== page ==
Steve provides his analysis of the opening two nights of Democratic Presidential debates.
For two hours on Wednesday and another hour on Thursday, the Democratic debates were spirited and energetic, but all seeming to little effect. It appeared that there would be only modest shifts in the hierarchy of the candidates’ standing, as most candidates turned in solid performances and no one committed a train-wreck caliber gaffe.
Then, just after 10:00 on Thursday, Kamala Harris turned and faced Joe Biden, and the tectonic plates underneath the race shuddered with the force of a 7.0 Richter California quake.
Harris challenged Joe Biden directly on his recent remarks about working with segregationist Senators, and then doubled down on her attack by raising the issue of Biden’s position's on school busing. Harris spoke with intensity and passion about her own personal experiences with race, and with busing specifically:
“There is not a black man I know, be he a relative, a friend or a coworker who has not been the subject of some form of profiling or discrimination. Growing up, my sister and I had to deal with the neighbor who told us her parents couldn’t play with us because she—because we were black. And I will say also that—that in this campaign, we’ve also heard—and I’m going to now direct this to Vice President Biden. I do not believe you are a racist and I agree with you when you commit yourself to the importance of finding common ground. But, I also believe—and it’s personal. And I—I was actually very—it was hurtful to hear you talk about the reputations of two United States senators who built their reputations and career on segregation of race in this country. And it was not only that, but you also worked with them to oppose busing. And you know, there was a little girl in California who was part of the second class to integrate her public schools and she was bused to school every day... and that little girl was me.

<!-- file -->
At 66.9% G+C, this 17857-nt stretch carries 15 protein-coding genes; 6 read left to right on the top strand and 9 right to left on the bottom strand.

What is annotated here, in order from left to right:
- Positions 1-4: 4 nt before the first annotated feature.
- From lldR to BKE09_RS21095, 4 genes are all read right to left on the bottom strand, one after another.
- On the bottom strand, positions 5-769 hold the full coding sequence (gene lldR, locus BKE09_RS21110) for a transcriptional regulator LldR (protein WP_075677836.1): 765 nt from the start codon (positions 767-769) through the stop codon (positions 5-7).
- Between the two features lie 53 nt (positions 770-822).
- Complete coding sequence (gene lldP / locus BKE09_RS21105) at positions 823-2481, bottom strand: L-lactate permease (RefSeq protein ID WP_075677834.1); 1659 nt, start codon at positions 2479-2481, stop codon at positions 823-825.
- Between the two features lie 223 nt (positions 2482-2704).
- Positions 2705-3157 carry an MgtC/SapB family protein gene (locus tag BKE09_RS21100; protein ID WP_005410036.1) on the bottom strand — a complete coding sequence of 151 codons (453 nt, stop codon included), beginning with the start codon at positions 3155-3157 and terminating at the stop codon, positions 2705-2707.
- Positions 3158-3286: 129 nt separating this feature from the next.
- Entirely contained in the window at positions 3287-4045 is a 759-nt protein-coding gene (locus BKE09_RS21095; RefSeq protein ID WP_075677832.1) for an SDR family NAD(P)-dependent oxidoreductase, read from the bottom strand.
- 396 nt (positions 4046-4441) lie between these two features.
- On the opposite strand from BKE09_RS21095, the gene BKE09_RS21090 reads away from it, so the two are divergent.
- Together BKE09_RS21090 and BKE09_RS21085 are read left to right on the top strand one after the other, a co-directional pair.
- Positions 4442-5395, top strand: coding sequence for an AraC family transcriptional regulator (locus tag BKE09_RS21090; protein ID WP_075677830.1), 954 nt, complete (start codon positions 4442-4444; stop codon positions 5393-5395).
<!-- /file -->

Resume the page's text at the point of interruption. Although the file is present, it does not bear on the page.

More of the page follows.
It took all of five minutes for Harris to upend the Presidential election campaign of 2020. She had not simply taken Biden down. She had presented herself as a powerful leader willing to take on the toughest issues. For a party that is desperately searching for the leader who has the guts, gravitas, the personal power, and the savvy to take down Donald Trump, Harris’ tour de force was mesmerizing. The inevitability of Biden’s nomination seemed to drain in real time.
While that five minute segment was the most consequential exchange in the four hours of debate over two nights, it was not an isolated moment showcasing Harris’s strength. She put her stamp on the proceedings early in the debate, scolding her shouting, interrupting colleagues: “Hey, guys. You know what? America does not want to witness a food fight. They want to know how we’re going to put food on their table.” Sure, it was a canned, planned line… but it worked. It was an assertion of authority over all the candidates. Humanity. Candor. Strength.
Expect real gains in the polls for Harris. For all the clips you’ve seen of Rick Perry saying “oops” or Lloyd Bentsen saying, “Jack Kennedy was a friend of mine,” the number of times that the debates yield a moment of true consequence in the overall campaign are rare. We witnessed one such moment last night.
Look for gains, too, for Pete Buttigieg, and even for tier three candidate Eric Swalwell. From Wednesday night, Elizabeth Warren was outstanding, and Julian Castro and Bill de Blasio both elevated their standing.